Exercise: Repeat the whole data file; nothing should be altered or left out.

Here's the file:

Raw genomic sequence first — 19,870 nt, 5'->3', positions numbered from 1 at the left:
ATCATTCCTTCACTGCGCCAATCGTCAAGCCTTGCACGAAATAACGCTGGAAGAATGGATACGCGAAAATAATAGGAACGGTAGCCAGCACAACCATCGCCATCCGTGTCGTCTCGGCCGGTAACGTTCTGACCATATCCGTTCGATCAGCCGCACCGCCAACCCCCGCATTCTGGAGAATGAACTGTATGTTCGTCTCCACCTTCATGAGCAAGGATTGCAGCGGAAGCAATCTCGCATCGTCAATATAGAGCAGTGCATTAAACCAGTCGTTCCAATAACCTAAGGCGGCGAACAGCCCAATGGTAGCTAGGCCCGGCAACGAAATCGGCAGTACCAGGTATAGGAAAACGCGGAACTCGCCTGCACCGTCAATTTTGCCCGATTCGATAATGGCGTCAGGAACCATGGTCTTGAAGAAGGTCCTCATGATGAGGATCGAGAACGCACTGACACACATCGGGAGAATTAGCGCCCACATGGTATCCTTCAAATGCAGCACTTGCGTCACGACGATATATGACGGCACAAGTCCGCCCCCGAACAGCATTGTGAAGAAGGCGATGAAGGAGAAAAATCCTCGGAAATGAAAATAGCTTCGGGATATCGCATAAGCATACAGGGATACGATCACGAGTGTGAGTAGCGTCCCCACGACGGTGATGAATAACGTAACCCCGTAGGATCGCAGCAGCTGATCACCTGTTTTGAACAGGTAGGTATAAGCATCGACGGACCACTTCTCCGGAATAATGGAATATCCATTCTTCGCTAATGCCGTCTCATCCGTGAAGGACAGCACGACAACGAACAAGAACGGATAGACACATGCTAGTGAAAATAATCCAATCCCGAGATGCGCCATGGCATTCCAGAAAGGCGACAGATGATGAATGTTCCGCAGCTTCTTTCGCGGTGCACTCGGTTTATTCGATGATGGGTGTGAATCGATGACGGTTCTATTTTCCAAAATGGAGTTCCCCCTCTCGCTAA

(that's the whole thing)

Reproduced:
Raw genomic sequence first — 19,870 nt, 5'->3', positions numbered from 1 at the left:
ATCATTCCTTCACTGCGCCAATCGTCAAGCCTTGCACGAAATAACGCTGGAAGAATGGATACGCGAAAATAATAGGAACGGTAGCCAGCACAACCATCGCCATCCGTGTCGTCTCGGCCGGTAACGTTCTGACCATATCCGTTCGATCAGCCGCACCGCCAACCCCCGCATTCTGGAGAATGAACTGTATGTTCGTCTCCACCTTCATGAGCAAGGATTGCAGCGGAAGCAATCTCGCATCGTCAATATAGAGCAGTGCATTAAACCAGTCGTTCCAATAACCTAAGGCGGCGAACAGCCCAATGGTAGCTAGGCCCGGCAACGAAATCGGCAGTACCAGGTATAGGAAAACGCGGAACTCGCCTGCACCGTCAATTTTGCCCGATTCGATAATGGCGTCAGGAACCATGGTCTTGAAGAAGGTCCTCATGATGAGGATCGAGAACGCACTGACACACATCGGGAGAATTAGCGCCCACATGGTATCCTTCAAATGCAGCACTTGCGTCACGACGATATATGACGGCACAAGTCCGCCCCCGAACAGCATTGTGAAGAAGGCGATGAAGGAGAAAAATCCTCGGAAATGAAAATAGCTTCGGGATATCGCATAAGCATACAGGGATACGATCACGAGTGTGAGTAGCGTCCCCACGACGGTGATGAATAACGTAACCCCGTAGGATCGCAGCAGCTGATCACCTGTTTTGAACAGGTAGGTATAAGCATCGACGGACCACTTCTCCGGAATAATGGAATATCCATTCTTCGCTAATGCCGTCTCATCCGTGAAGGACAGCACGACAACGAACAAGAACGGATAGACACATGCTAGTGAAAATAATCCAATCCCGAGATGCGCCATGGCATTCCAGAAAGGCGACAGATGATGAATGTTCCGCAGCTTCTTTCGCGGTGCACTCGGTTTATTCGATGATGGGTGTGAATCGATGACGGTTCTATTTTCCAAAATGGAGTTCCCCCTCTCGCTAA